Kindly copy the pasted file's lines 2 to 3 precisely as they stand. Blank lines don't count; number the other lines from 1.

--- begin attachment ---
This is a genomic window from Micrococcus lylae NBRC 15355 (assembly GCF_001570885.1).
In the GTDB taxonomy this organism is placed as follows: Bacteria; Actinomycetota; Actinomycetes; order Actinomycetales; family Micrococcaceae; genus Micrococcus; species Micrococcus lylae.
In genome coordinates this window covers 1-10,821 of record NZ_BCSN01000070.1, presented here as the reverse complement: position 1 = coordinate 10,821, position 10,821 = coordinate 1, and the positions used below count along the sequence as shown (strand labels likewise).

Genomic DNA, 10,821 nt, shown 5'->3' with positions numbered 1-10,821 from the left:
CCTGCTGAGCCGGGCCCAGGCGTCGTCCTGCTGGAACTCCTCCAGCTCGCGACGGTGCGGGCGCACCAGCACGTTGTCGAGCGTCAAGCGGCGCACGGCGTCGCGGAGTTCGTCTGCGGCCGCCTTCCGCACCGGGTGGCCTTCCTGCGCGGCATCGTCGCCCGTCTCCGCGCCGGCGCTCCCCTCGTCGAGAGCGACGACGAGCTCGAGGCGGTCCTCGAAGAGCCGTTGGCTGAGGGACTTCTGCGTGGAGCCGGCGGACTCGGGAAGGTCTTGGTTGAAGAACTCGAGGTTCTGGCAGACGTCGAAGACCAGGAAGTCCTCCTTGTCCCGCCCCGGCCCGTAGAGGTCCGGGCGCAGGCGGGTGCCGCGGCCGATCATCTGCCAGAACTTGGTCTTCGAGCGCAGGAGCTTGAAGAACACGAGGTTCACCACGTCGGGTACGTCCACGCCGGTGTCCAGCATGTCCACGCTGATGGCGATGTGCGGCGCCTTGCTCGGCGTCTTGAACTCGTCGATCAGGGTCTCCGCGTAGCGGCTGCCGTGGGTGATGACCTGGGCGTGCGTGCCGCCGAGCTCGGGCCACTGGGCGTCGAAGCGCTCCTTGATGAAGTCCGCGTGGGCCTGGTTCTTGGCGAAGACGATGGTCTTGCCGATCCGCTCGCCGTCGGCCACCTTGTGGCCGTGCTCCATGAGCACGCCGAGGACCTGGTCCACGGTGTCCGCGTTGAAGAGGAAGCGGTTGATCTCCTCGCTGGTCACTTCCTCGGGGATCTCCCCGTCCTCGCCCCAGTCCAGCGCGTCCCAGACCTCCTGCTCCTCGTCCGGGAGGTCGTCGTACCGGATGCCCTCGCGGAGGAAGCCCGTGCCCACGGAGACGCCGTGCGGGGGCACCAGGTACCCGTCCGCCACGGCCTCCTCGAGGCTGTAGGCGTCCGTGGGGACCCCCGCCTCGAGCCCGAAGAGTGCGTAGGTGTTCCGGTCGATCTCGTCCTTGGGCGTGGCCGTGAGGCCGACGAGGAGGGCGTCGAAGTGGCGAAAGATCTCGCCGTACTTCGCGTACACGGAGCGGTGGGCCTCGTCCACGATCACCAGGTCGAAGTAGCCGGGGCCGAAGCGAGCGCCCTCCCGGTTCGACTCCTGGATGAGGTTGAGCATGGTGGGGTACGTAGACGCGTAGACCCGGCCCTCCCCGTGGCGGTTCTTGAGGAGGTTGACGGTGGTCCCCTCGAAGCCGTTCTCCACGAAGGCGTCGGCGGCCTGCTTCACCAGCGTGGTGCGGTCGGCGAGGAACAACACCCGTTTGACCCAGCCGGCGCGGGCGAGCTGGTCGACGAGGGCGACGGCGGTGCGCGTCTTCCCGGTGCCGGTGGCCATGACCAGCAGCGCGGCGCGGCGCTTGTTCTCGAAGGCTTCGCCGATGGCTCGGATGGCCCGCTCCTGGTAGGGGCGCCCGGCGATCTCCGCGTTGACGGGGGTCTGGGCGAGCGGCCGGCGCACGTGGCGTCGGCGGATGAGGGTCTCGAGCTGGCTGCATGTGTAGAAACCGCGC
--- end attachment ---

In the GTDB taxonomy this organism is placed as follows: Bacteria; Actinomycetota; Actinomycetes; order Actinomycetales; family Micrococcaceae; genus Micrococcus; species Micrococcus lylae.
In genome coordinates this window covers 1-10,821 of record NZ_BCSN01000070.1, presented here as the reverse complement: position 1 = coordinate 10,821, position 10,821 = coordinate 1, and the positions used below count along the sequence as shown (strand labels likewise).